Finax Review 2022

Toni Vitali| Updated January 18th, 2022

Hello, fellow investor! This article is our honest review of the Finax Robo-Advisor.

In a nutshell, the Finax Robo-Advisor is intended for anyone unwilling to invest their own time and energy into managing their investments but prefers to delegate that task to an automated investing service.

What’s a Robo-advisor? – you might ask. Feel free to check out our Introductory Guide to Robo-Advisors to get familiar with the concept or refresh your memory.

Upon account opening, you will be asked to fill in a customer-oriented questionnaire that determines your goals and risk tolerance. Based on your answers, the platform sets up and executes an investing strategy using computer algorithms through the same methods that traditional wealth management firms use to manage their clients’ money.

It is a good starting point for investing beginners, offering a straightforward registration process, a low minimum deposit (20€), and intuitive apps for both web and mobile.

On the downside, the fees are higher than some of its European competitors, such as ETFmatic (more about it in the “fees” section).

That’s Finax in a nutshell. If you want to find out what our research team has to say after carefully analyzing Finax, keep reading. Here’s what we’ll cover:

1. Finax Overview

Founded in 2017 in Slovakia, Finax is made for investors that wish to simplify and automate their investing experience as much as possible. Its customer base and assets-under-management (AUM) still can’t compare to Europe’s largest Robo-advisors, but both are increasing.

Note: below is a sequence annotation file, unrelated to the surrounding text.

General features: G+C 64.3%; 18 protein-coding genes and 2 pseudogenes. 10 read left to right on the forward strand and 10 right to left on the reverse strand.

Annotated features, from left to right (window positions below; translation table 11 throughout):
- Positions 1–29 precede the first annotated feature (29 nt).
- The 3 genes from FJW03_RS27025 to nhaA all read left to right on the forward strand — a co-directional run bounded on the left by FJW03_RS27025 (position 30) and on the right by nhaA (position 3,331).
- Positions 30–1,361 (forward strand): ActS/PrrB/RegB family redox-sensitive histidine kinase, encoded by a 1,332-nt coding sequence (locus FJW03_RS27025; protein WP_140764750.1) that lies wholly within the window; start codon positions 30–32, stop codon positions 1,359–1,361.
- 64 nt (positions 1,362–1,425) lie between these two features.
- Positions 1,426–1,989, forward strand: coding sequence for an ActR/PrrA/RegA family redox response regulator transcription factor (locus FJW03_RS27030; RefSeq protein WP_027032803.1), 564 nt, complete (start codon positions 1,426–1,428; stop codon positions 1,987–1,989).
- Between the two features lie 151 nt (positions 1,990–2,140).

After completing a short survey, which assesses your risk tolerance and investing goals, you will be placed in a portfolio picked among 11 available setups.

Besides the Robo-advisor offering, Finax also offers other features and products:

  • Intelligent walleta product designed for inflation protection and short-term savings. Expected returns of 2-3%, with a 0.5% fee (including VAT).
  • Intelligent annuity (regular withdrawal) – a product designed for regular withdrawals from your portfolio. Asset minimum of €50,000 applies (if you’re a Finax client for longer than five years, it goes down to €10,000).
  • Brokerage service – a classic brokerage service, including consultancy, financial advice, custody, and access to a wide range of securities, including derivatives. The transaction fees are set at 0.5% of the transaction value, with predetermined minimums.
  • Services for companies – Finax also offers custom services for financial agents, employers, issuers, and investors.

Finax is regulated by the National Bank of Slovakia, and your assets are protected up to €50,000 by the Guarantee Fund of Investments in Slovakia.

2. Finax Pros and Cons

Pros

  • Simple registration process
  • Intuitive and user-friendly platform
  • Minimum deposit of only €20
  • Focus on the tax optimization of your investments
  • Use of accumulating ETFs (instead of distributing ETFs, which are tax-inefficient in some countries)
  • You can completely automate your investing by setting up recurring payments
  • Automatic portfolio rebalancing
  • No hidden fees
  • Education materials (webinars, podcasts, and blog posts)

Cons

  • Higher management fees than some competitors (1.2%, including VAT)